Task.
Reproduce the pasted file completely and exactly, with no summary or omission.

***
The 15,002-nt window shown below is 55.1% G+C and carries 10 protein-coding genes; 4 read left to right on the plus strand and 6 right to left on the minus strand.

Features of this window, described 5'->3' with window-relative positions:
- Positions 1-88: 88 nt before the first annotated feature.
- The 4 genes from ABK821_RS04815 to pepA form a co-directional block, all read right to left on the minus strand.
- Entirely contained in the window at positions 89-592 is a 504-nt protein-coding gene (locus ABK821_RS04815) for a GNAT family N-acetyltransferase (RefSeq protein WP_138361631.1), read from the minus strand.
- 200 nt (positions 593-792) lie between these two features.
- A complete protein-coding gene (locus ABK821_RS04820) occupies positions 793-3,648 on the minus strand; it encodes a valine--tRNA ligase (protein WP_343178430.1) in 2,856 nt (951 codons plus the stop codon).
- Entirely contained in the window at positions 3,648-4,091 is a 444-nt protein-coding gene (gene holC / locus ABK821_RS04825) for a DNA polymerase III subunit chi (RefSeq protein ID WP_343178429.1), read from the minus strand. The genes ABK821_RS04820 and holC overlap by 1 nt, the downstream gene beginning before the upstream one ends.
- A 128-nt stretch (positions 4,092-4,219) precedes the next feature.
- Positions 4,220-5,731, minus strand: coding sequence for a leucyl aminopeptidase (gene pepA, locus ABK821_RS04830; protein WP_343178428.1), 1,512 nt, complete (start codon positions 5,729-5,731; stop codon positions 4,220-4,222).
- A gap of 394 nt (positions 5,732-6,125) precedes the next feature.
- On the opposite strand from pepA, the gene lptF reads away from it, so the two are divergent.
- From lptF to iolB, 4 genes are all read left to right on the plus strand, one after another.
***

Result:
The 15,002-nt window shown below is 55.1% G+C and carries 10 protein-coding genes; 4 read left to right on the plus strand and 6 right to left on the minus strand.

Features of this window, described 5'->3' with window-relative positions:
- Positions 1-88: 88 nt before the first annotated feature.
- The 4 genes from ABK821_RS04815 to pepA form a co-directional block, all read right to left on the minus strand.
- Entirely contained in the window at positions 89-592 is a 504-nt protein-coding gene (locus ABK821_RS04815) for a GNAT family N-acetyltransferase (RefSeq protein WP_138361631.1), read from the minus strand.
- 200 nt (positions 593-792) lie between these two features.
- A complete protein-coding gene (locus ABK821_RS04820) occupies positions 793-3,648 on the minus strand; it encodes a valine--tRNA ligase (protein WP_343178430.1) in 2,856 nt (951 codons plus the stop codon).
- Entirely contained in the window at positions 3,648-4,091 is a 444-nt protein-coding gene (gene holC / locus ABK821_RS04825) for a DNA polymerase III subunit chi (RefSeq protein ID WP_343178429.1), read from the minus strand. The genes ABK821_RS04820 and holC overlap by 1 nt, the downstream gene beginning before the upstream one ends.
- A 128-nt stretch (positions 4,092-4,219) precedes the next feature.
- Positions 4,220-5,731, minus strand: coding sequence for a leucyl aminopeptidase (gene pepA, locus ABK821_RS04830; protein WP_343178428.1), 1,512 nt, complete (start codon positions 5,729-5,731; stop codon positions 4,220-4,222).
- A gap of 394 nt (positions 5,732-6,125) precedes the next feature.
- On the opposite strand from pepA, the gene lptF reads away from it, so the two are divergent.
- From lptF to iolB, 4 genes are all read left to right on the plus strand, one after another.